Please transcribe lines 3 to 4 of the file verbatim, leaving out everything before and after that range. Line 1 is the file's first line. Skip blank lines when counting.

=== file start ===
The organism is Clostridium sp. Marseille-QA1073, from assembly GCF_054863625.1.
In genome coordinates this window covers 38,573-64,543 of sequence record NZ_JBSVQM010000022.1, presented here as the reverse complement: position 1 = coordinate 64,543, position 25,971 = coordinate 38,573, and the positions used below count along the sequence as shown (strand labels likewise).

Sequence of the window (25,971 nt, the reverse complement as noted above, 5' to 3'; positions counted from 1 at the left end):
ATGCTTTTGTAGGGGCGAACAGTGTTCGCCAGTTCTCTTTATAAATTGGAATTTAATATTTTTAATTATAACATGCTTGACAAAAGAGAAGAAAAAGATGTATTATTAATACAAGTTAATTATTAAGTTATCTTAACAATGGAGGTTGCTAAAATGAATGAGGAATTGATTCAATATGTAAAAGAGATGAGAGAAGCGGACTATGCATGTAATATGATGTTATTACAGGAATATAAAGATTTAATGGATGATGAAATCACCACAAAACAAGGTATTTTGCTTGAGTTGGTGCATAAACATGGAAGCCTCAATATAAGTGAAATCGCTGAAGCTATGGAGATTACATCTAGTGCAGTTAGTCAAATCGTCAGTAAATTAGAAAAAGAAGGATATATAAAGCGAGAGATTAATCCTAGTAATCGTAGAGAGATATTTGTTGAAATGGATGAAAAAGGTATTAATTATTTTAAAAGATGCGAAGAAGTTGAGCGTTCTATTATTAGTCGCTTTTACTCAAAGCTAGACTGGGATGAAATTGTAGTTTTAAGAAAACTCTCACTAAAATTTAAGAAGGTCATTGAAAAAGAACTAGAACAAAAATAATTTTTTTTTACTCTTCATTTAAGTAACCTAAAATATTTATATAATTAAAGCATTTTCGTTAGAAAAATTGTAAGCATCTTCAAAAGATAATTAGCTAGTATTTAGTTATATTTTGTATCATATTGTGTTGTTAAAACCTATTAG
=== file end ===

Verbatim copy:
Sequence of the window (25,971 nt, the reverse complement as noted above, 5' to 3'; positions counted from 1 at the left end):
ATGCTTTTGTAGGGGCGAACAGTGTTCGCCAGTTCTCTTTATAAATTGGAATTTAATATTTTTAATTATAACATGCTTGACAAAAGAGAAGAAAAAGATGTATTATTAATACAAGTTAATTATTAAGTTATCTTAACAATGGAGGTTGCTAAAATGAATGAGGAATTGATTCAATATGTAAAAGAGATGAGAGAAGCGGACTATGCATGTAATATGATGTTATTACAGGAATATAAAGATTTAATGGATGATGAAATCACCACAAAACAAGGTATTTTGCTTGAGTTGGTGCATAAACATGGAAGCCTCAATATAAGTGAAATCGCTGAAGCTATGGAGATTACATCTAGTGCAGTTAGTCAAATCGTCAGTAAATTAGAAAAAGAAGGATATATAAAGCGAGAGATTAATCCTAGTAATCGTAGAGAGATATTTGTTGAAATGGATGAAAAAGGTATTAATTATTTTAAAAGATGCGAAGAAGTTGAGCGTTCTATTATTAGTCGCTTTTACTCAAAGCTAGACTGGGATGAAATTGTAGTTTTAAGAAAACTCTCACTAAAATTTAAGAAGGTCATTGAAAAAGAACTAGAACAAAAATAATTTTTTTTTACTCTTCATTTAAGTAACCTAAAATATTTATATAATTAAAGCATTTTCGTTAGAAAAATTGTAAGCATCTTCAAAAGATAATTAGCTAGTATTTAGTTATATTTTGTATCATATTGTGTTGTTAAAACCTATTAG